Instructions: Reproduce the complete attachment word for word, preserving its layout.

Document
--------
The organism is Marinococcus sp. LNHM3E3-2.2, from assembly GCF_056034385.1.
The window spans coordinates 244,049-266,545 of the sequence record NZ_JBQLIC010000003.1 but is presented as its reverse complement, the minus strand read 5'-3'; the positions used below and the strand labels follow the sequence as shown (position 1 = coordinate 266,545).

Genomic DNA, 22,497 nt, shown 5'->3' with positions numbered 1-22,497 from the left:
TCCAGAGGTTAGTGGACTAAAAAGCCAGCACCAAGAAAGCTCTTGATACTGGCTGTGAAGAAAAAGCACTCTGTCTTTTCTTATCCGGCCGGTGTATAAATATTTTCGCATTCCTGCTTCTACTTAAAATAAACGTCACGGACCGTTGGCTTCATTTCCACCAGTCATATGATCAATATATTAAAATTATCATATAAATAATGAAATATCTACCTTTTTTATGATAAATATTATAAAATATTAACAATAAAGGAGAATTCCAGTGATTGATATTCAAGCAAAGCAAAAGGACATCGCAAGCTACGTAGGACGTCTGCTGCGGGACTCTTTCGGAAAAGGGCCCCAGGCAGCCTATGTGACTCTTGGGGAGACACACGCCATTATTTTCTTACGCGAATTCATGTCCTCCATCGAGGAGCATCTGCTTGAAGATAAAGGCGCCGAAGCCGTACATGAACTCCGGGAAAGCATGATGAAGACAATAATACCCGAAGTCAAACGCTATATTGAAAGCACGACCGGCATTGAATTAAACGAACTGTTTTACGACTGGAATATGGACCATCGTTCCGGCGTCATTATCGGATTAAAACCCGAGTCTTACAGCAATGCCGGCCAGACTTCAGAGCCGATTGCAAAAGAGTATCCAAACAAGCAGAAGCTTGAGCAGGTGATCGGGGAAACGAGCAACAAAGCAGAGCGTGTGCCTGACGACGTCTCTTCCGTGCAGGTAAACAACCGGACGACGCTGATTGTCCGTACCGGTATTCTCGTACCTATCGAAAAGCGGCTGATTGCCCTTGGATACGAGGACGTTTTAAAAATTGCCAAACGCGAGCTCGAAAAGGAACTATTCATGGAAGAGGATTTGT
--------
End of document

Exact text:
The organism is Marinococcus sp. LNHM3E3-2.2, from assembly GCF_056034385.1.
The window spans coordinates 244,049-266,545 of the sequence record NZ_JBQLIC010000003.1 but is presented as its reverse complement, the minus strand read 5'-3'; the positions used below and the strand labels follow the sequence as shown (position 1 = coordinate 266,545).

Genomic DNA, 22,497 nt, shown 5'->3' with positions numbered 1-22,497 from the left:
TCCAGAGGTTAGTGGACTAAAAAGCCAGCACCAAGAAAGCTCTTGATACTGGCTGTGAAGAAAAAGCACTCTGTCTTTTCTTATCCGGCCGGTGTATAAATATTTTCGCATTCCTGCTTCTACTTAAAATAAACGTCACGGACCGTTGGCTTCATTTCCACCAGTCATATGATCAATATATTAAAATTATCATATAAATAATGAAATATCTACCTTTTTTATGATAAATATTATAAAATATTAACAATAAAGGAGAATTCCAGTGATTGATATTCAAGCAAAGCAAAAGGACATCGCAAGCTACGTAGGACGTCTGCTGCGGGACTCTTTCGGAAAAGGGCCCCAGGCAGCCTATGTGACTCTTGGGGAGACACACGCCATTATTTTCTTACGCGAATTCATGTCCTCCATCGAGGAGCATCTGCTTGAAGATAAAGGCGCCGAAGCCGTACATGAACTCCGGGAAAGCATGATGAAGACAATAATACCCGAAGTCAAACGCTATATTGAAAGCACGACCGGCATTGAATTAAACGAACTGTTTTACGACTGGAATATGGACCATCGTTCCGGCGTCATTATCGGATTAAAACCCGAGTCTTACAGCAATGCCGGCCAGACTTCAGAGCCGATTGCAAAAGAGTATCCAAACAAGCAGAAGCTTGAGCAGGTGATCGGGGAAACGAGCAACAAAGCAGAGCGTGTGCCTGACGACGTCTCTTCCGTGCAGGTAAACAACCGGACGACGCTGATTGTCCGTACCGGTATTCTCGTACCTATCGAAAAGCGGCTGATTGCCCTTGGATACGAGGACGTTTTAAAAATTGCCAAACGCGAGCTCGAAAAGGAACTATTCATGGAAGAGGATTTGT